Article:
There's everyday fear failure -- worry that your business idea won't pan out, your financial situation will take a hit, people will laugh at you -- and then there's Elon Musk-level fear of failure.

When you're trying to accomplish humongous things -- things like the electrification of automobiles and the colonization of space, -- big, ugly, and very public failure isn't just a possibility, it's a statistical likelihood. If quitting your job or opening a small business is terrifying to most of us, imagine how scary it must be to publicly announce you're investing your own money to send humans to Mars.

Yet Musk just keeps on doing incredibly audacious, risky, and valuable things. How does he handle his fear of failure? Or is he just some superhuman genetically gifted with mercifully malfunctioning anxiety circuitry?

Nope, he tells fellow entrepreneur Jared Friedman in a lengthy and utterly fascinating Y Combinator interview. "I feel fear quite strongly," he confesses. How does he keep going despite this terror?


Musk, it seems, has a two-part recipe for fearlessness. The first essential ingredient is heaps and heaps of passion.

Starting out, many people thought SpaceX was an insane bet, Friedman notes. Musk only agrees with him. "Very crazy. For sure. They were not shy of saying that. But I agreed with them," he says. Why did Musk push ahead despite this chorus of skeptics?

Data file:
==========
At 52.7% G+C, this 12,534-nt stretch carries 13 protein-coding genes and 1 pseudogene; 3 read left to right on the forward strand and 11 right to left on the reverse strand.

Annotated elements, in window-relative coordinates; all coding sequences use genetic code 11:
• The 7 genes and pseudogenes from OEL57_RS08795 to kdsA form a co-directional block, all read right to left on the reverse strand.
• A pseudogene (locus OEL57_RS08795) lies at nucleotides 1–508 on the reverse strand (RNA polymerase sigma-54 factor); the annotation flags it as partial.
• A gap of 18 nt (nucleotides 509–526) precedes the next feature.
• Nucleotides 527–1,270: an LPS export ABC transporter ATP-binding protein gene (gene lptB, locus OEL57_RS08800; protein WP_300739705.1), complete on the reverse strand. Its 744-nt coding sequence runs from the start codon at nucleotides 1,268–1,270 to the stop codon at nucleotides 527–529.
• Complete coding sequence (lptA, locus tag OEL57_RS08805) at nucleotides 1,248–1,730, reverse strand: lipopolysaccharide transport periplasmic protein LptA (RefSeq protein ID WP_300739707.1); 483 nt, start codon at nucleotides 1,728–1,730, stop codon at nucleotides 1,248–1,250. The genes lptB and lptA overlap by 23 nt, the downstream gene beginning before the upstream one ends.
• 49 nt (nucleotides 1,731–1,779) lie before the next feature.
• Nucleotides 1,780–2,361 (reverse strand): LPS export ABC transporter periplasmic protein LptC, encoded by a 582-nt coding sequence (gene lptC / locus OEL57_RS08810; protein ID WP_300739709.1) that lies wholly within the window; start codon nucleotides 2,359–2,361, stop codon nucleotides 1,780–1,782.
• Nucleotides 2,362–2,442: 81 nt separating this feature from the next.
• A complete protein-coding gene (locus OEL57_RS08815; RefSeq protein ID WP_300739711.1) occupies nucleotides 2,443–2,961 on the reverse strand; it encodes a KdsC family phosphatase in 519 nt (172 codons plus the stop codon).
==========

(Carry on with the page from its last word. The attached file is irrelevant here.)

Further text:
"I'd soon come to a conclusion that if something didn't happen to improve rocket technology, we'd be stuck on earth forever," he says and he was not prepared to sit idly by and watch that outcome unfold.

"People sometimes think technology just automatically gets better every year but actually it doesn't. It only gets better if smart people work like crazy to make it better," Musk continues. "By itself, technology, if people don't work at it, actually will decline... Look at, say, ancient Egypt, where they were able to build these incredible pyramids and then they basically forgot how to build pyramids.... There are many such examples in history... entropy is not on your side."

In short, Musk's concern for technological progress and the welfare of the human race was simply stronger than his personal terror at the prospect a public flame out. It's not that he was somehow too hard or tough for fear to penetrate; it's that he was too full of belief and concern to let that stop him.

... and fatalism

But just focusing on why you're taking a scary risk isn't always enough to overcome hesitation. It wasn't for Musk. He employed an additional strategy as well. You could call it strategic pessimism. He calls it "fatalism."

"Something that can be helpful is fatalism, to some degree," Musk tells Friedman. "If you just accept the probabilities, then that diminishes fear. When starting SpaceX, I thought the odds of success were less than 10 percent and I just accepted that actually probably I would just lose everything. But that maybe we would make some progress."

It might sound strange that a cold-hearted look at your low odds of success could embolden a person, but others recommend this strategy too. Author Tim Ferriss, for example, advises those wrestling with doubt to force themselves to really visualize their worst-case scenario. It's a form of exposure therapy: by facing the thing you fear, you break its power over you and realize that you will survive even if the worst comes to pass.

If you're a Musk fan, the complete interview is a must watch (or read, a transcript is also available). It delves into the promise and peril of AI, the most impactful areas to start a business right now, the nuts and bolts of how Musk spends his days, and his biggest epiphany of the year.